In the two millennia since the child’s birth in a humble manger in Bethlehem, the good news of Christianity has spread to every continent, inspiring more followers than any other religion today. But the lands that once were the cradle of Christianity have turned distinctively inhospitable to the faith. Fiercely intolerant variants of Islam are taking hold in the region, many of them fueled with ideology and funds from Saudi and Iranian extremists.
From Morocco to the Persian Gulf, we are seeing the rapid erosion of Christian populations, thought to now number no more than 15 million. These are the communities that have disproportionately been the region’s modernizers, the mediators bridging east and west, its educators and academics, as the Lebanese Catholic scholar Habib Malik observes. For empirical evidence he has to look no further than his own father, a principal drafter of the Universal Declaration of Human Rights.
The loss of Middle Eastern Christianity has profound meaning for the Church. But it should not be a matter of concern to Christians only. These Christian communities, along with a handful of other non-Muslim minority groups, such as the Bahais, Mandeans, Yizidis, Jews, together with the anti-Islamist Muslims, are the front-line in the terrible worldwide struggle taking place today between Islamist totalitarianism and individual rights and freedoms. The extinction of these ancient church communities will lead to ever more extremism within the region and polarization from the non-Muslim world. This will hurt us all.
The new religious survey, Freedom in the World, produced by the Center for Religious Freedom shows that while some Muslim governments do respect religious freedom, none are to be found in the Middle East. Israel is the only “free” country, and their Christian numbers are increasing.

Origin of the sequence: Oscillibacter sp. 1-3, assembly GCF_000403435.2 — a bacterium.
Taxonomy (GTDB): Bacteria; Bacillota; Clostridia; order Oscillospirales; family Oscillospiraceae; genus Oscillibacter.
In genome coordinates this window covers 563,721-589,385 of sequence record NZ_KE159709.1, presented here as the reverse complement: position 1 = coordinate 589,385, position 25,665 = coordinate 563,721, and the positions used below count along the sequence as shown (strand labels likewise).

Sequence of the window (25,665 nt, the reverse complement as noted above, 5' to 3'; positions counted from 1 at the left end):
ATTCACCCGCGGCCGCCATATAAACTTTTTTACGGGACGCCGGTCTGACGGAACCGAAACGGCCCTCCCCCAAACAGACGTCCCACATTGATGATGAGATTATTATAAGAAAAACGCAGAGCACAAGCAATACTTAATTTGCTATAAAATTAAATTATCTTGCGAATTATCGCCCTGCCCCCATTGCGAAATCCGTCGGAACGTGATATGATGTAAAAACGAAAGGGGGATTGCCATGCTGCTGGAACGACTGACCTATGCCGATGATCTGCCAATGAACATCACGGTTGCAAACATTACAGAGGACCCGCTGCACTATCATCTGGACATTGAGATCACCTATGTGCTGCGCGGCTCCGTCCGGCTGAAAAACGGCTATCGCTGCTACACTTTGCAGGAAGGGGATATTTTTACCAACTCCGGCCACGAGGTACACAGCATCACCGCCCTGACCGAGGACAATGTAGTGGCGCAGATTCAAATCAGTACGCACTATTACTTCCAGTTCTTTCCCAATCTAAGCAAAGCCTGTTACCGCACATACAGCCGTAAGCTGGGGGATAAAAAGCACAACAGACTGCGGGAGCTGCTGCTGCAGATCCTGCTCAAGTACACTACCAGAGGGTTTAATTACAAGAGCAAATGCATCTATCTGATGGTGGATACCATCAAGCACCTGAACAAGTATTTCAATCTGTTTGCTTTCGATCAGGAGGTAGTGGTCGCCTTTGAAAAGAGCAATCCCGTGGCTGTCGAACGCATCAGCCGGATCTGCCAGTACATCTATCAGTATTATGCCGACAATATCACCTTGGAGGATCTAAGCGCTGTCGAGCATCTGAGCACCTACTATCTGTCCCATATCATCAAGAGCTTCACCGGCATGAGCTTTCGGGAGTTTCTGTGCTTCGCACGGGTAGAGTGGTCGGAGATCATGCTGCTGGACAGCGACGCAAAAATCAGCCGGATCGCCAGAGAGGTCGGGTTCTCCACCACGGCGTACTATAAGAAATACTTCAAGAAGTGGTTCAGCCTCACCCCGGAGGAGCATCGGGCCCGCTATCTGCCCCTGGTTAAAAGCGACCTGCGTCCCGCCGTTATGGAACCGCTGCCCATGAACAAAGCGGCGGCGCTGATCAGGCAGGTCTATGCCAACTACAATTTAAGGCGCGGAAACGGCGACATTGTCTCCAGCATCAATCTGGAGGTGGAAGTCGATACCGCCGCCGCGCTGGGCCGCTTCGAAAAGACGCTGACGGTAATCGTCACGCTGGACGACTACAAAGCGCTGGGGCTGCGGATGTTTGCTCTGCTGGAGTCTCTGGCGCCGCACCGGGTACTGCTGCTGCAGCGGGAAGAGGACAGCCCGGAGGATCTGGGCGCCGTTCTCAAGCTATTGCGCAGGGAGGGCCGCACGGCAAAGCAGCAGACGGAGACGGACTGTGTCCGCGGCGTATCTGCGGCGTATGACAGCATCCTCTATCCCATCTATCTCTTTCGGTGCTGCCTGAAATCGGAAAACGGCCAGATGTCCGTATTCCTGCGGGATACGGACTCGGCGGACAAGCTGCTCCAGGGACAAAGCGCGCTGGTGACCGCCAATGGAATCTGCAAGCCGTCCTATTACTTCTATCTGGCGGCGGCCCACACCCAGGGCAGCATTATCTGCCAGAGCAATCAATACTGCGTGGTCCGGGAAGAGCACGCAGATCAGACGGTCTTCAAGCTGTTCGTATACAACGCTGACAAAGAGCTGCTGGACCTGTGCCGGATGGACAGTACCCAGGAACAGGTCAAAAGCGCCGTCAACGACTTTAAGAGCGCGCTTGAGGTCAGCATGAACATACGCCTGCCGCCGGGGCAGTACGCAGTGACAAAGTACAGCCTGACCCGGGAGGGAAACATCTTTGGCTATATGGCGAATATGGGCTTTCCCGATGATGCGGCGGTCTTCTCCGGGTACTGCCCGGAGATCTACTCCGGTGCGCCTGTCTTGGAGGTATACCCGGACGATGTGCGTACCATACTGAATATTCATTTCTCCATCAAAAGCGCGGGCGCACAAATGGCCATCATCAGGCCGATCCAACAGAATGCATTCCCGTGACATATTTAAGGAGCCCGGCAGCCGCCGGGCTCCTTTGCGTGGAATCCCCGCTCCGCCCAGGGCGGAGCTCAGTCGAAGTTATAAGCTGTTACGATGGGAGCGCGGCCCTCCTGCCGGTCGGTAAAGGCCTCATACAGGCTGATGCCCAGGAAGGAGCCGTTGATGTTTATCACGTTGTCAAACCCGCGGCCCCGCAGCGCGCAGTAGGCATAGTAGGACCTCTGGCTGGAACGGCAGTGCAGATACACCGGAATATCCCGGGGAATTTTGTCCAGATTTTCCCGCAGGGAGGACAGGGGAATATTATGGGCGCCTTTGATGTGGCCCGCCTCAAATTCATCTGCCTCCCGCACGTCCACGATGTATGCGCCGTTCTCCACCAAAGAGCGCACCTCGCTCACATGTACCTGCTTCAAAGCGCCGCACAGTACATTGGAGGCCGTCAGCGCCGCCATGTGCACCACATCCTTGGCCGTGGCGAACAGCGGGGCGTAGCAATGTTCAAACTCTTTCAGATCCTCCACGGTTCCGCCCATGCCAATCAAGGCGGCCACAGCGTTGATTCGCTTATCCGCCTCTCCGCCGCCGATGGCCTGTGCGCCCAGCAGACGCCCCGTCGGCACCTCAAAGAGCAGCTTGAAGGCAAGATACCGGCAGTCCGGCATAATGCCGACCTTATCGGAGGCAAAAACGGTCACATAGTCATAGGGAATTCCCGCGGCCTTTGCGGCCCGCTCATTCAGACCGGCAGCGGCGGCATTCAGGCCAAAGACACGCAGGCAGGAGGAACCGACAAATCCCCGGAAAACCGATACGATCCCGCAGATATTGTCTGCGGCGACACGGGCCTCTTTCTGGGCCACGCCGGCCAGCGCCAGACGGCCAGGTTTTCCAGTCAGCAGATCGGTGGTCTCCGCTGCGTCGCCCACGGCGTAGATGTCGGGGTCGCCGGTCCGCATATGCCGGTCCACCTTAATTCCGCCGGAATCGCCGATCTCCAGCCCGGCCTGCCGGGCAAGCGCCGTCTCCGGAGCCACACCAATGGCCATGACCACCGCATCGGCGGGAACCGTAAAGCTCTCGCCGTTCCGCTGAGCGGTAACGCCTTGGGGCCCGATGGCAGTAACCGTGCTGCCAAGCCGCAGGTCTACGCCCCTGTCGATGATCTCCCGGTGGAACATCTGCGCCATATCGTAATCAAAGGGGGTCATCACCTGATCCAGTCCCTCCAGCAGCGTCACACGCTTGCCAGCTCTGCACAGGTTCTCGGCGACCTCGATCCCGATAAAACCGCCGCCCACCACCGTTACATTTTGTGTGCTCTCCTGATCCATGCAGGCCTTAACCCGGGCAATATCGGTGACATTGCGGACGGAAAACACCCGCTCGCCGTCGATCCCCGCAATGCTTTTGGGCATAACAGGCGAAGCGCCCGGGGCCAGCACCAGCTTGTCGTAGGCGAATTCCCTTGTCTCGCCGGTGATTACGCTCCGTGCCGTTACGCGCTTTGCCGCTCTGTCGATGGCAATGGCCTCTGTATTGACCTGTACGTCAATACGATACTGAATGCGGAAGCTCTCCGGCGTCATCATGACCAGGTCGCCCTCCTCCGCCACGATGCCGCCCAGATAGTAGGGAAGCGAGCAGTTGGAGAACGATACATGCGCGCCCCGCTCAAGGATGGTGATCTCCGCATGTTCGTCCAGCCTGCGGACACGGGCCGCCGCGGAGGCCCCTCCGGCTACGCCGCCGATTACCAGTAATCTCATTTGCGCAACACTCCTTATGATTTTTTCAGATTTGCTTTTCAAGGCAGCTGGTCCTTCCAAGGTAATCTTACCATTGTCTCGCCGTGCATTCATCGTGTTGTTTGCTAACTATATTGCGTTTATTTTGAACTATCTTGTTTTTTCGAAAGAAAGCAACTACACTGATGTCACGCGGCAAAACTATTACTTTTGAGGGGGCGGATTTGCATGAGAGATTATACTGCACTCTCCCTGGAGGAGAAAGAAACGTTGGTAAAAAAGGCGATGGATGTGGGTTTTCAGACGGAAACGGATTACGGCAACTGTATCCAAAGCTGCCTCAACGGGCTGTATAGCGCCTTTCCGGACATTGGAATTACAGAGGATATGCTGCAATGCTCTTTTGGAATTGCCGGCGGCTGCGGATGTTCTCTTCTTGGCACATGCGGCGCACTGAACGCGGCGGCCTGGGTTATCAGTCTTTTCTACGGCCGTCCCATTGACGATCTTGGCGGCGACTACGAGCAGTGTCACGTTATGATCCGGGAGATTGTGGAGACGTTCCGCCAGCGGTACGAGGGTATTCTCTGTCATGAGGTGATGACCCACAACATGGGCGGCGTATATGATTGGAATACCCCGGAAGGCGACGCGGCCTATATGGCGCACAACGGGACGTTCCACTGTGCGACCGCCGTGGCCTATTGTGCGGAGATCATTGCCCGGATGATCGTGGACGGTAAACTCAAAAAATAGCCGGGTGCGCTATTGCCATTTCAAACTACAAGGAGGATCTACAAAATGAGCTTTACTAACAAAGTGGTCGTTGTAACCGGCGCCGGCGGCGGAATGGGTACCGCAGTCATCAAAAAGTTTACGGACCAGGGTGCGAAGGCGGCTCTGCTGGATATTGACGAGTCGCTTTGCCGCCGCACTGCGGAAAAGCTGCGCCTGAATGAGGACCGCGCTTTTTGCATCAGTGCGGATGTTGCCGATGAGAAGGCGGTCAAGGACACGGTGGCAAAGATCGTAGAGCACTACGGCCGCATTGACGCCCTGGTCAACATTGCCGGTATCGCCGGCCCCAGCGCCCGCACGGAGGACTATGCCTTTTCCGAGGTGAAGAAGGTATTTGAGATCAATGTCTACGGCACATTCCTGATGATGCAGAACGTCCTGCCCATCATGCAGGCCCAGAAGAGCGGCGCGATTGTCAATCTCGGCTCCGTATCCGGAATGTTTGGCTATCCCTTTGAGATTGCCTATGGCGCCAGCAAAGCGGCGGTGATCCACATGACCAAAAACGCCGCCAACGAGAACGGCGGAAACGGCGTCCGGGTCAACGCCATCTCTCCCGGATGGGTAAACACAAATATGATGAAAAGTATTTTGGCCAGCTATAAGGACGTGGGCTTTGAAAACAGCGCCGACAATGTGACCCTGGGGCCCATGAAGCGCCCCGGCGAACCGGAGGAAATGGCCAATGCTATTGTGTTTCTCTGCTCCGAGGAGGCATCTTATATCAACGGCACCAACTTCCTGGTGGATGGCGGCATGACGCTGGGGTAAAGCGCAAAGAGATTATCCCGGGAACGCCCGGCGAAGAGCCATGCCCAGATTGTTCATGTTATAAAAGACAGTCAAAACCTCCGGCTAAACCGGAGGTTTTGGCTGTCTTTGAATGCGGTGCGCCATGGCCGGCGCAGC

The survey ranks Jordan, Oman, Morocco, and Lebanon as “partly free.” Here the Christian populations are either miniscule and largely foreign, or, in the case of Lebanon, shrinking precipitously from majority to about a third of the population in recent decades.
The rest of the region is further down the freedom scale. In Saudi Arabia, Yemen, Algeria, and Tunisia there are virtually no indigenous Christian communities left, though some converts there carry out religious lives in the catacombs and expats quietly hold services. In Saudi Arabia, religious intolerance is official state policy.
Over half of Iraq’s one million Christians have fled since a coordinated bombing of their churches in August 2004 was followed by sustained violence against them. A Catholic Chaldean bishop raised the possibility last month that we may now be witnessing “the end of Christianity in Iraq.” Anglican Canon Andrew White, who leads a Baghdad ecumenical congregation, agrees: “All of my leadership were originally taken and killed — all dead,” he asserted in November.
Iraq’s Christian community, which dates from the Apostle Thomas, is not simply caught in the cross hairs of a sectarian civil war between Shiites and Sunnis. It is targeted for its non-Muslim faith — a reality U.S. policy fails to acknowledge. An extremist Sunni fatwa issued to Christians this year in a Baghdad neighborhood could not be clearer: “If you do not leave your home, your blood will be spilled. You and your family will be killed.’”